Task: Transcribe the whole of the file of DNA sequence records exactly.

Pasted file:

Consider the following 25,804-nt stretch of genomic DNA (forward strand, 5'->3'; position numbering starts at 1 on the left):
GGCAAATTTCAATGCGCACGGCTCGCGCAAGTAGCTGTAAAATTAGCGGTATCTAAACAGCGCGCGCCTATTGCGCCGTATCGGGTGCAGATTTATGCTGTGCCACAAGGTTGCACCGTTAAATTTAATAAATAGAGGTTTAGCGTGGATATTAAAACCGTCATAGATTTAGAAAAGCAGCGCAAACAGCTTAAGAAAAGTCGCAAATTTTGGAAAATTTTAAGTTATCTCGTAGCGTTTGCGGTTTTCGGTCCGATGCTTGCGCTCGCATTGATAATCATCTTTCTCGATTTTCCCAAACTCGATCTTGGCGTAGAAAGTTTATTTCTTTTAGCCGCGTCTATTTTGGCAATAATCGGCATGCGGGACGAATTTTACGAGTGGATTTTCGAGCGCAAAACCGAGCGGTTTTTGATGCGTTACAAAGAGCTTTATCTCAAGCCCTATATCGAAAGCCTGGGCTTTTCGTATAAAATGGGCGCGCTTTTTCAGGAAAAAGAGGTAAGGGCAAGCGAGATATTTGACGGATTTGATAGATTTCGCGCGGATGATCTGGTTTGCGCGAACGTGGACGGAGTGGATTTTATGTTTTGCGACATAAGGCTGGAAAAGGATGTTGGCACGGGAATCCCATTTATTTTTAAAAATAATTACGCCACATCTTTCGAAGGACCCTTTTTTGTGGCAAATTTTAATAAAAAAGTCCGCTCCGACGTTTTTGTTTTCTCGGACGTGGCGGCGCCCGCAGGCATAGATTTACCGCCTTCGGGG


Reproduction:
Consider the following 25,804-nt stretch of genomic DNA (forward strand, 5'->3'; position numbering starts at 1 on the left):
GGCAAATTTCAATGCGCACGGCTCGCGCAAGTAGCTGTAAAATTAGCGGTATCTAAACAGCGCGCGCCTATTGCGCCGTATCGGGTGCAGATTTATGCTGTGCCACAAGGTTGCACCGTTAAATTTAATAAATAGAGGTTTAGCGTGGATATTAAAACCGTCATAGATTTAGAAAAGCAGCGCAAACAGCTTAAGAAAAGTCGCAAATTTTGGAAAATTTTAAGTTATCTCGTAGCGTTTGCGGTTTTCGGTCCGATGCTTGCGCTCGCATTGATAATCATCTTTCTCGATTTTCCCAAACTCGATCTTGGCGTAGAAAGTTTATTTCTTTTAGCCGCGTCTATTTTGGCAATAATCGGCATGCGGGACGAATTTTACGAGTGGATTTTCGAGCGCAAAACCGAGCGGTTTTTGATGCGTTACAAAGAGCTTTATCTCAAGCCCTATATCGAAAGCCTGGGCTTTTCGTATAAAATGGGCGCGCTTTTTCAGGAAAAAGAGGTAAGGGCAAGCGAGATATTTGACGGATTTGATAGATTTCGCGCGGATGATCTGGTTTGCGCGAACGTGGACGGAGTGGATTTTATGTTTTGCGACATAAGGCTGGAAAAGGATGTTGGCACGGGAATCCCATTTATTTTTAAAAATAATTACGCCACATCTTTCGAAGGACCCTTTTTTGTGGCAAATTTTAATAAAAAAGTCCGCTCCGACGTTTTTGTTTTCTCGGACGTGGCGGCGCCCGCAGGCATAGATTTACCGCCTTCGGGG